• $1.2 million settlement. An extremely obese 39-year-old man went to a medical facility for bariatric surgery. The man developed post-operative complications. He complained for three days and was transferred to a nearby hospital, where the defendant surgeons continued to monitor him. On the fourth day an X-ray revealed an anastomotic leak. Corrective surgery was performed to repair the leak, but the man already had become septic and experienced multiple organ failure. He died about a month later still in the hospital. The man’s estate brought suit claiming that the facility was negligent by not providing experienced bariatric surgeons, and by not having adequate staffing and equipment for the morbidly obese. The estate also claimed that the surgeons did not timely diagnose or treat the leak. The defendants acknowledged that a post-operative leak in bariatric surgery could be deadly and requires prompt repair, and argued that the leak was treated promptly once detected — that the leak had presented eight hours prior to its discovery. (John Doe v. Anonymous, Unknown venue, Ohio). Plaintiff experts: Eric DeMaria, MD, William Thompson, MD. Defense experts: Michael Schweizter, MD, Elliott Fegelman, MD, Peter Benotti, MD, George Gianakopoulos, MD, Lane Donnelly, MD, Louis Flancbaum, MD.
RC: A key area to focus on is identification of all signs and symptoms of the presence of the post-operative complication and when the complication was discovered.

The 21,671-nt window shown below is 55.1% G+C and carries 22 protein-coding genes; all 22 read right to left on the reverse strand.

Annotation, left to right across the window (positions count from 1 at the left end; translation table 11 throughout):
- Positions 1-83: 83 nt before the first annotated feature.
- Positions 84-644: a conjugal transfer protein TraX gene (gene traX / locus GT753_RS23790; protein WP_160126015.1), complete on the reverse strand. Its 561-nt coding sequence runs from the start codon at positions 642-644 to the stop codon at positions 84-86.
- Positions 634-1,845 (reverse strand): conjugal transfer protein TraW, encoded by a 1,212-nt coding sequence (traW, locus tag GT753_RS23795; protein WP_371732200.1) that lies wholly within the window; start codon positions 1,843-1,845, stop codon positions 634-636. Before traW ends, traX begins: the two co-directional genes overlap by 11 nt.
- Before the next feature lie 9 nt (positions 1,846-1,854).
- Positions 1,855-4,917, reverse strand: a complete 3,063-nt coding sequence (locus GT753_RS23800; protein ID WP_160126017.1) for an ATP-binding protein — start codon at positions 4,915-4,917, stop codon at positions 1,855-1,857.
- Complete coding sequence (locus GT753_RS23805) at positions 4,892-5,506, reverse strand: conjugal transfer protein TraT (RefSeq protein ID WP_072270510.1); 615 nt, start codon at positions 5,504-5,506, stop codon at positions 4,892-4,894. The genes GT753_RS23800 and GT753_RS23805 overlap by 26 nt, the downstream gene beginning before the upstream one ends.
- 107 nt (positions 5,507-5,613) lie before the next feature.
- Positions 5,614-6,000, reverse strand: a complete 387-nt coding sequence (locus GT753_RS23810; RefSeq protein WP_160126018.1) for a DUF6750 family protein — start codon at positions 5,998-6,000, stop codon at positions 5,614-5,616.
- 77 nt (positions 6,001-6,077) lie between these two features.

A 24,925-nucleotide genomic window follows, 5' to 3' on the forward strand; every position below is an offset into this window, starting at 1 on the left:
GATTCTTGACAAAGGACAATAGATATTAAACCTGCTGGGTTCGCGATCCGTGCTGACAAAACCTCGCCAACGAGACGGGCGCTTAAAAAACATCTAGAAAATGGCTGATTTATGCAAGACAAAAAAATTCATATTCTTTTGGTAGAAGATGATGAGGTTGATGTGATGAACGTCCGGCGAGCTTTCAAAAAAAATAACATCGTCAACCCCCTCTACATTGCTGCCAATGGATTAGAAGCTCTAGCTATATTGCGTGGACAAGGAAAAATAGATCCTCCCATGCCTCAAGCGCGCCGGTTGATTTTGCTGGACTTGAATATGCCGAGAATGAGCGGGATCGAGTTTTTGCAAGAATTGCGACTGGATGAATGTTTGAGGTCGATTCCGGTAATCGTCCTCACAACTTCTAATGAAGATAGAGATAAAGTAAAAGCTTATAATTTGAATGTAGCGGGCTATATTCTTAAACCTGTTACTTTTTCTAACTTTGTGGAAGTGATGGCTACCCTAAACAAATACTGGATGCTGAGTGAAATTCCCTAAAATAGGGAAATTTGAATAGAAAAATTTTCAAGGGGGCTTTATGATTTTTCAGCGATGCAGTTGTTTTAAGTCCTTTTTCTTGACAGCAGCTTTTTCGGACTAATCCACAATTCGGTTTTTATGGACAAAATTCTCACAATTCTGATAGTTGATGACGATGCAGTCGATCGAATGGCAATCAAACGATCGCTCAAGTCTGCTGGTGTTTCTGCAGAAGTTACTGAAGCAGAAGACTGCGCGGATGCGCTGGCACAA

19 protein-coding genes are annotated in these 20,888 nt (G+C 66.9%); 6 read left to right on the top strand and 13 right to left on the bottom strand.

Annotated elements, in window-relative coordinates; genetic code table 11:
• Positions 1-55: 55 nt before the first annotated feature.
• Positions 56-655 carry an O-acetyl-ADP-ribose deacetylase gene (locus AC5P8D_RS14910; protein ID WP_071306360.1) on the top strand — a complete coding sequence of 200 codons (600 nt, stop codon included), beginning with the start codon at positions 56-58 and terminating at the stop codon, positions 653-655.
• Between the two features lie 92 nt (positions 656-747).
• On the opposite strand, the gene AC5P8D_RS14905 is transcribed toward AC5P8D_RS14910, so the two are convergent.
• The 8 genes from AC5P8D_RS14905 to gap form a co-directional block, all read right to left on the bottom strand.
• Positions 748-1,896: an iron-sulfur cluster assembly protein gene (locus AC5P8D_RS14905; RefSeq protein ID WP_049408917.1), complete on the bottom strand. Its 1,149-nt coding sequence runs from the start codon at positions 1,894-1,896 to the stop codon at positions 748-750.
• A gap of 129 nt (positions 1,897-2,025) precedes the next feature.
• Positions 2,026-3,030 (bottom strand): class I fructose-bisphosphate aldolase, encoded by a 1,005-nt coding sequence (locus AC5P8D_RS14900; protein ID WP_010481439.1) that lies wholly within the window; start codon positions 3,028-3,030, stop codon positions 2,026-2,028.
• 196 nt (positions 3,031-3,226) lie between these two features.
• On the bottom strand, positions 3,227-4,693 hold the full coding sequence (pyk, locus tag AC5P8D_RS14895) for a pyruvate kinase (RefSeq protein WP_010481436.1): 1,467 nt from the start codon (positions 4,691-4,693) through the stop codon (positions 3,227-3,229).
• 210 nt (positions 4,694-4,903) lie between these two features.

$7.5 million verdict followed by a $1 million settlement. A 12-year-old boy was brought into an emergency room for treatment of a lacerated arm with damaged tendons. He had a history of asthma and allergies to “cillins.” He also was allergic to Ceclor, which is a cephalosporin. The ER doctor, however, gave the boy Ancef by IV. Ancef is a cephalosporin. Defendant doctor Lontrick examined the boy and deemed that surgery was necessary. Surgery was soon performed and another defendant, Dr. Gordon, was the anesthesiologist. The surgery was delayed for a few hours because the child had eaten dinner just an hour before his arrival to the ER. This delay was done to reduce the risk of aspiration once the child was under anesthesia. Gordon used a Bier Block anesthetic given by IV. As the surgery began the boy was noted to have high blood pressure, a high heart rate and decreased oxygen levels. Gordon switched to a general anesthesia and used a laryngeal mask airway (LMA). The child’s vital signs became normal and surgery was successfully completed. Within minutes after removal of the n95 mask the child when into respiratory and cardiac arrest and could not be resuscitated. A coroner believed the cause of death to be either broncospasm or a reaction to medications. The plaintiffs claimed that the Ancef was contraindicated and should not have been used, and claimed that the surgery was not an emergency and could have been delayed. The plaintiffs argued that Gordon’s intubation during the failed resuscitation was done improperly. The defense argued that an allergic reaction to medicines would have happened almost immediately and that the intubation was done in an acceptable way. Neither of the defendant doctors billed for his services and each one filed a Good Samaritan affirmative defense. Kontrick withdrew the Good Samaritan defense during trial, agreeing that the surgery was not an emergency. Gordon maintained that Kontrick had convinced him that it was an emergency. The jury returned a $7.5 million verdict, and afterward Lontrick settled for $1 million, which was the policy limit. (Muno v. Gordon and Kontrick, Lake County, Ill.). Defense expert: Wayne Polek, MD.